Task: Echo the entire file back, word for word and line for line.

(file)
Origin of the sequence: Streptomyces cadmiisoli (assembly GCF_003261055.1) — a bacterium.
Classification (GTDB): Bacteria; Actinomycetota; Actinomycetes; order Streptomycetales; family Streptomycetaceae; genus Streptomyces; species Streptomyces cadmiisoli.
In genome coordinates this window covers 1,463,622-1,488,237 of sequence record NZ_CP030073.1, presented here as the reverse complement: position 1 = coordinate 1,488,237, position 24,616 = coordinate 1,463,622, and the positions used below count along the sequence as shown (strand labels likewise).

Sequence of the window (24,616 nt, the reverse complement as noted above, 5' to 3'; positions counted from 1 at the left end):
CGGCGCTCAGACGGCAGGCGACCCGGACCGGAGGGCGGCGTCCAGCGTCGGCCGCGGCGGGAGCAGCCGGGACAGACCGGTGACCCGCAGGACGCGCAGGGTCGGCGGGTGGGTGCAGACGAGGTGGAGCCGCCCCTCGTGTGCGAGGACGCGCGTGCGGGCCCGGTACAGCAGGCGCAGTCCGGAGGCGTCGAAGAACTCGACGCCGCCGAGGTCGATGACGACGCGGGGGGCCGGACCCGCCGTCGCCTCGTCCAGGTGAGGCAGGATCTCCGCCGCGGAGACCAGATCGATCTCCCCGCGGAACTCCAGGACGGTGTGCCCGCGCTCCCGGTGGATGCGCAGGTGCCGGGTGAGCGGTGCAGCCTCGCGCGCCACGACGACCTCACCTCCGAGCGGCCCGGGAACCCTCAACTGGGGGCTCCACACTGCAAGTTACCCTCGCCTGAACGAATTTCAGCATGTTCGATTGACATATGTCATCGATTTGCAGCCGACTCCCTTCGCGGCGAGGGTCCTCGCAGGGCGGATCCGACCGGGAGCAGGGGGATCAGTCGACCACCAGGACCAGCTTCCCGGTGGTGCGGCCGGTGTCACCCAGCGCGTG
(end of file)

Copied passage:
Origin of the sequence: Streptomyces cadmiisoli (assembly GCF_003261055.1) — a bacterium.
Classification (GTDB): Bacteria; Actinomycetota; Actinomycetes; order Streptomycetales; family Streptomycetaceae; genus Streptomyces; species Streptomyces cadmiisoli.
In genome coordinates this window covers 1,463,622-1,488,237 of sequence record NZ_CP030073.1, presented here as the reverse complement: position 1 = coordinate 1,488,237, position 24,616 = coordinate 1,463,622, and the positions used below count along the sequence as shown (strand labels likewise).

Sequence of the window (24,616 nt, the reverse complement as noted above, 5' to 3'; positions counted from 1 at the left end):
CGGCGCTCAGACGGCAGGCGACCCGGACCGGAGGGCGGCGTCCAGCGTCGGCCGCGGCGGGAGCAGCCGGGACAGACCGGTGACCCGCAGGACGCGCAGGGTCGGCGGGTGGGTGCAGACGAGGTGGAGCCGCCCCTCGTGTGCGAGGACGCGCGTGCGGGCCCGGTACAGCAGGCGCAGTCCGGAGGCGTCGAAGAACTCGACGCCGCCGAGGTCGATGACGACGCGGGGGGCCGGACCCGCCGTCGCCTCGTCCAGGTGAGGCAGGATCTCCGCCGCGGAGACCAGATCGATCTCCCCGCGGAACTCCAGGACGGTGTGCCCGCGCTCCCGGTGGATGCGCAGGTGCCGGGTGAGCGGTGCAGCCTCGCGCGCCACGACGACCTCACCTCCGAGCGGCCCGGGAACCCTCAACTGGGGGCTCCACACTGCAAGTTACCCTCGCCTGAACGAATTTCAGCATGTTCGATTGACATATGTCATCGATTTGCAGCCGACTCCCTTCGCGGCGAGGGTCCTCGCAGGGCGGATCCGACCGGGAGCAGGGGGATCAGTCGACCACCAGGACCAGCTTCCCGGTGGTGCGGCCGGTGTCACCCAGCGCGTG